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Thursday, 17 October 1985
Page: 1413

Senator HAINES(3.26) —I had not intended to speak until I heard the comments from Senator Archer and Senator Messner on the Insurance Commissioner's annual report for 1984-85. The points they raised with regard to increasing premiums, the problem of profitability, the problems of fraud and the totally unsatisfactory nature of the compensation payments that we face, both with regard to workers' compensation and accident compensation, are things that need to be taken very seriously and with some urgency in this country.

As Senator Archer pointed out, increasingly large lump sum payments are being given to people, largely because we have a system which is based on tort. Until we get away from that tortious system we will continue to have the sorts of problems that both Senator Messner and Senator Archer raised.

Senator Button —Hear, hear!

Senator HAINES —Thank you for the interjection, Senator. For example, the whole question of pain and suffering is included in the compensation payment. Of course, the longer that one suffers pain-and very often it is not a pretence; it is an actual situation-the bigger one's lump sum payment is likely to be. So there is no encouragement and no incentive for people to take the action necessary to improve things and to rehabilitate themselves. As a consequence they often make their lives afterwards a lot harder because they have not taken action soon enough. Lawyers, of course, do not like the argument that tort should not be involved in these sorts of things because it is a lucrative activity for those in private practice and, as well, the insurance companies have teams of lawyers. I think it is time we looked, for example, at the no-fault accident compensation system which operates in New Zealand, and which allows certain--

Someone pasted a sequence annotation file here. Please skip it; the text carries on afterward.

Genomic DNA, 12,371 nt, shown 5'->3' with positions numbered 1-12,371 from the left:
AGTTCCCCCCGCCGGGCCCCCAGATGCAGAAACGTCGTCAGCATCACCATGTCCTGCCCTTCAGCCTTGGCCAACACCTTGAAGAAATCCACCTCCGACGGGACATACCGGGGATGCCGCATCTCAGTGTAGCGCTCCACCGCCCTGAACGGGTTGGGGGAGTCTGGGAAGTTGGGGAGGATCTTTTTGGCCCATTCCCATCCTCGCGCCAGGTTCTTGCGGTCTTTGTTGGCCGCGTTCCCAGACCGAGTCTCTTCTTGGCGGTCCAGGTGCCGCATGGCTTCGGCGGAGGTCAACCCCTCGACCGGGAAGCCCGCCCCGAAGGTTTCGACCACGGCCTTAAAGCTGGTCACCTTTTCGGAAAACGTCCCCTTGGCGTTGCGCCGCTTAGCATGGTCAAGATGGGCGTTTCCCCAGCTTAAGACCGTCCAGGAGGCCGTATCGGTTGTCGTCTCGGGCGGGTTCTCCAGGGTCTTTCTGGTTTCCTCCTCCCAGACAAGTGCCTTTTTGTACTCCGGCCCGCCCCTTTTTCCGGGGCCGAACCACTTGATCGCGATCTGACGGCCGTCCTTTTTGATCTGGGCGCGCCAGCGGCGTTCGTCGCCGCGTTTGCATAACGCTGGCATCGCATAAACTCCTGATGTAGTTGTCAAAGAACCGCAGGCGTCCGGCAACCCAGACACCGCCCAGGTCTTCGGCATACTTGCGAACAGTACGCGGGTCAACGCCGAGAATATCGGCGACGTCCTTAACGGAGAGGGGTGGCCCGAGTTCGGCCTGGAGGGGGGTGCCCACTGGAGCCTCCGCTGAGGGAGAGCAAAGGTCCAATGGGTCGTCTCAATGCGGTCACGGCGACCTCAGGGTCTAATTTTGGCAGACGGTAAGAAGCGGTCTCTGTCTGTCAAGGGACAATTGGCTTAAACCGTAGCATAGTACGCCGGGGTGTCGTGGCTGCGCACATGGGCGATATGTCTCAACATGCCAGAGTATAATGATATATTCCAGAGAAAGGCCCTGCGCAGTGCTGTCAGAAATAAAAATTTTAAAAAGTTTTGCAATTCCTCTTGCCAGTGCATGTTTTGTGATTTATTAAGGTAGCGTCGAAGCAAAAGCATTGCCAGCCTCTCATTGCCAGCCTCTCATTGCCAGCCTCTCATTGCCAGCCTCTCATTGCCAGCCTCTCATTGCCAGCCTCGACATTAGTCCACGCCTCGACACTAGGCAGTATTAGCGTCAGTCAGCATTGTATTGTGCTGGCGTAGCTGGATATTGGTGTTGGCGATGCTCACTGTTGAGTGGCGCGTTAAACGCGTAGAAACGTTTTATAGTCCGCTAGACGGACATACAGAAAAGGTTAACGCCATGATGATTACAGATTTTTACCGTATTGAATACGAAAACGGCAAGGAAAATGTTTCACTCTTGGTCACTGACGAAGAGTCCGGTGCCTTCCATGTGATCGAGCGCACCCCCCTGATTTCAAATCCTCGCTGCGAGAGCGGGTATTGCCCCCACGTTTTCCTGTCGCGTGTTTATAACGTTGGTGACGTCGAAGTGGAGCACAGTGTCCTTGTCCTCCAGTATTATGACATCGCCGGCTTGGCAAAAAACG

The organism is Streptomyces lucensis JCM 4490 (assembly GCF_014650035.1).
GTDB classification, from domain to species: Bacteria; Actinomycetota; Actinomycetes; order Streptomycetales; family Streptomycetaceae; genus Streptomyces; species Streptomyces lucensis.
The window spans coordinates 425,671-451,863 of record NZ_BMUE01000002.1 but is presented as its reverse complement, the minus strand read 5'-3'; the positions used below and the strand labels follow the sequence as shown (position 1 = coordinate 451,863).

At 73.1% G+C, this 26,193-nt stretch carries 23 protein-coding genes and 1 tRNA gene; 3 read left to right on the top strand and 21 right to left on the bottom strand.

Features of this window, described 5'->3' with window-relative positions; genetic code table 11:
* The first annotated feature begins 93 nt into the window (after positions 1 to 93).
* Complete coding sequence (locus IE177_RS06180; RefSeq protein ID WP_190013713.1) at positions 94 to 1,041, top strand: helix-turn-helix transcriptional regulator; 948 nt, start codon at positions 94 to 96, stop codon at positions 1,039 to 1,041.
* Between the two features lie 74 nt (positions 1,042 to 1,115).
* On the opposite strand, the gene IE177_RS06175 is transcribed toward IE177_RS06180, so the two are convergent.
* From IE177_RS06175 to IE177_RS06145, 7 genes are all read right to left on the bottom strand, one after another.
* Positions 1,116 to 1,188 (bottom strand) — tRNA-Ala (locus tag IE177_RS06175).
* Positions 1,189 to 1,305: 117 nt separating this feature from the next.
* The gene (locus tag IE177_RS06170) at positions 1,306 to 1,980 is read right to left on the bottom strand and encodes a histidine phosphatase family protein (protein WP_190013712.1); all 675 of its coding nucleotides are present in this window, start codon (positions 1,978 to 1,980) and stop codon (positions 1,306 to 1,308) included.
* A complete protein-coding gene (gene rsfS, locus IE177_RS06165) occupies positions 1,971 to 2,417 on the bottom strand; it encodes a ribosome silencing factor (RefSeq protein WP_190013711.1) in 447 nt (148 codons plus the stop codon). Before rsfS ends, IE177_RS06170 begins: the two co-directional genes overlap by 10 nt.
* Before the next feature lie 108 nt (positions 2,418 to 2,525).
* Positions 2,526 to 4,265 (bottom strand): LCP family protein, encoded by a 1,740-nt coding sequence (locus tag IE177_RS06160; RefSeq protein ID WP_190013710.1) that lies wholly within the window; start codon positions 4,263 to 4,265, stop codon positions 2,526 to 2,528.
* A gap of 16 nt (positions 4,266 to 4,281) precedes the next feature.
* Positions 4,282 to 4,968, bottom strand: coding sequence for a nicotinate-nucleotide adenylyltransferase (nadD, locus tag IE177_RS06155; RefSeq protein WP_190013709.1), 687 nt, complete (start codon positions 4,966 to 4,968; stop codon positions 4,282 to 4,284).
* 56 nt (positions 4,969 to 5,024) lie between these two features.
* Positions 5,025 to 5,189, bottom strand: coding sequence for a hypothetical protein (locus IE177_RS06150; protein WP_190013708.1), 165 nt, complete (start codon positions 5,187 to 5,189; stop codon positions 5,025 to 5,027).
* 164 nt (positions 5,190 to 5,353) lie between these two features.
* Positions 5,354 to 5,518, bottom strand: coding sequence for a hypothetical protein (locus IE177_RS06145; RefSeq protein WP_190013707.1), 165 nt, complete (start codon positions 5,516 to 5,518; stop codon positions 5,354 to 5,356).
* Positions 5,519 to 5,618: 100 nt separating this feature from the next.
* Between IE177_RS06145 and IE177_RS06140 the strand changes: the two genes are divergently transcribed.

Senator Button —The Whitlam Government did but it was destroyed by a coalition of Liberals, lawyers, social workers and insurance companies.

Senator HAINES —Senator Button may well be correct in that assessment. Certainly, last year, when I attended a conference in Canberra on that issue, the lawyers were quite vocal about the need for some element of tort to remain. It should be possible to take into account those various views and come up with a system which is better than the one we have. The one we have must be the worst of all possible worlds. It may be that we should look at the New Zealand system and adapt it to allow a tortious element in certain circumstances. But we must get away from the large lump sum compensation situation that we currently have. It is often quite inappropriate too, when we consider the short life span of some people who receive lump sum payments. In effect, often the only people who benefit from the court decision are the survivors, the relatives of the person who has been given the lump sum. Altogether, it is not satisfactory from the point of view of the insurance companies. It is not really satisfactory from the point of view of the people who suffer the injury or accident. It is not satisfactory really from the point of view of governments, which certainly have to pick up a large part of the cost in some areas. The only people, it seems to me, who benefit at all from it are the lawyers. We ought to disregard their arguments as a pure vested interest. We should look to a system which is going to be effective for the people who suffer the accident or injury and which is not a huge drain on the resources of other parts of society.

Question resolved in the affirmative.